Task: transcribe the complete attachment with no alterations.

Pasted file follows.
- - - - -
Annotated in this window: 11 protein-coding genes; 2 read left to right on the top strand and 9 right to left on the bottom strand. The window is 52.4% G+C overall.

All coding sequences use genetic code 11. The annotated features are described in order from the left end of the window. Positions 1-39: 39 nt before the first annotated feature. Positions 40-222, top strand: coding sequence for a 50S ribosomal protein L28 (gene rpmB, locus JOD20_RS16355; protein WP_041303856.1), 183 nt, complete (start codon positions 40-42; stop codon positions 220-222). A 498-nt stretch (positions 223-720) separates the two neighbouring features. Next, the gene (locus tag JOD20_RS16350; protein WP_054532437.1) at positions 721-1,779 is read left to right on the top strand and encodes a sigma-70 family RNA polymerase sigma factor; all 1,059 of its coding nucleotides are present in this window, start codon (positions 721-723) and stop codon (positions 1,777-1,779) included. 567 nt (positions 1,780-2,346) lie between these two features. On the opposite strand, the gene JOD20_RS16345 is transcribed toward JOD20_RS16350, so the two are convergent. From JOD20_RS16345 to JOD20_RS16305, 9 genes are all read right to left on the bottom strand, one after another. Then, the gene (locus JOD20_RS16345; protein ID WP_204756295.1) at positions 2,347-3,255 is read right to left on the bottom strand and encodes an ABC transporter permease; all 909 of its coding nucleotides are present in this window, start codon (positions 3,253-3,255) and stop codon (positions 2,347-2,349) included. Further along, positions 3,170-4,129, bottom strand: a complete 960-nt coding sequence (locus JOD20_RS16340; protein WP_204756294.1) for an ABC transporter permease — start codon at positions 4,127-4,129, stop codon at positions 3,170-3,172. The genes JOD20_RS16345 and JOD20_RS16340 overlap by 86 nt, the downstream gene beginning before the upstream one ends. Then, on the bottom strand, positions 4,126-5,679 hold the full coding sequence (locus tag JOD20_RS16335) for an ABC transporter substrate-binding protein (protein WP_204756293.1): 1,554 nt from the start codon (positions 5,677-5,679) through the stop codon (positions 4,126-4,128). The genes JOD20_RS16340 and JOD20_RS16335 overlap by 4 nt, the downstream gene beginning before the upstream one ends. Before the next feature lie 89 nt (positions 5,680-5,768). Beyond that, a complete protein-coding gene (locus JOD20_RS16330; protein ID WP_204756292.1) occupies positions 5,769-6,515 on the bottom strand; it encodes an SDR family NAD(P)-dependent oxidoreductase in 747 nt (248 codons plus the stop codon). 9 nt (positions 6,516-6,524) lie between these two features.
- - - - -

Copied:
Annotated in this window: 11 protein-coding genes; 2 read left to right on the top strand and 9 right to left on the bottom strand. The window is 52.4% G+C overall.

All coding sequences use genetic code 11. The annotated features are described in order from the left end of the window. Positions 1-39: 39 nt before the first annotated feature. Positions 40-222, top strand: coding sequence for a 50S ribosomal protein L28 (gene rpmB, locus JOD20_RS16355; protein WP_041303856.1), 183 nt, complete (start codon positions 40-42; stop codon positions 220-222). A 498-nt stretch (positions 223-720) separates the two neighbouring features. Next, the gene (locus tag JOD20_RS16350; protein WP_054532437.1) at positions 721-1,779 is read left to right on the top strand and encodes a sigma-70 family RNA polymerase sigma factor; all 1,059 of its coding nucleotides are present in this window, start codon (positions 721-723) and stop codon (positions 1,777-1,779) included. 567 nt (positions 1,780-2,346) lie between these two features. On the opposite strand, the gene JOD20_RS16345 is transcribed toward JOD20_RS16350, so the two are convergent. From JOD20_RS16345 to JOD20_RS16305, 9 genes are all read right to left on the bottom strand, one after another. Then, the gene (locus JOD20_RS16345; protein ID WP_204756295.1) at positions 2,347-3,255 is read right to left on the bottom strand and encodes an ABC transporter permease; all 909 of its coding nucleotides are present in this window, start codon (positions 3,253-3,255) and stop codon (positions 2,347-2,349) included. Further along, positions 3,170-4,129, bottom strand: a complete 960-nt coding sequence (locus JOD20_RS16340; protein WP_204756294.1) for an ABC transporter permease — start codon at positions 4,127-4,129, stop codon at positions 3,170-3,172. The genes JOD20_RS16345 and JOD20_RS16340 overlap by 86 nt, the downstream gene beginning before the upstream one ends. Then, on the bottom strand, positions 4,126-5,679 hold the full coding sequence (locus tag JOD20_RS16335) for an ABC transporter substrate-binding protein (protein WP_204756293.1): 1,554 nt from the start codon (positions 5,677-5,679) through the stop codon (positions 4,126-4,128). The genes JOD20_RS16340 and JOD20_RS16335 overlap by 4 nt, the downstream gene beginning before the upstream one ends. Before the next feature lie 89 nt (positions 5,680-5,768). Beyond that, a complete protein-coding gene (locus JOD20_RS16330; protein ID WP_204756292.1) occupies positions 5,769-6,515 on the bottom strand; it encodes an SDR family NAD(P)-dependent oxidoreductase in 747 nt (248 codons plus the stop codon). 9 nt (positions 6,516-6,524) lie between these two features.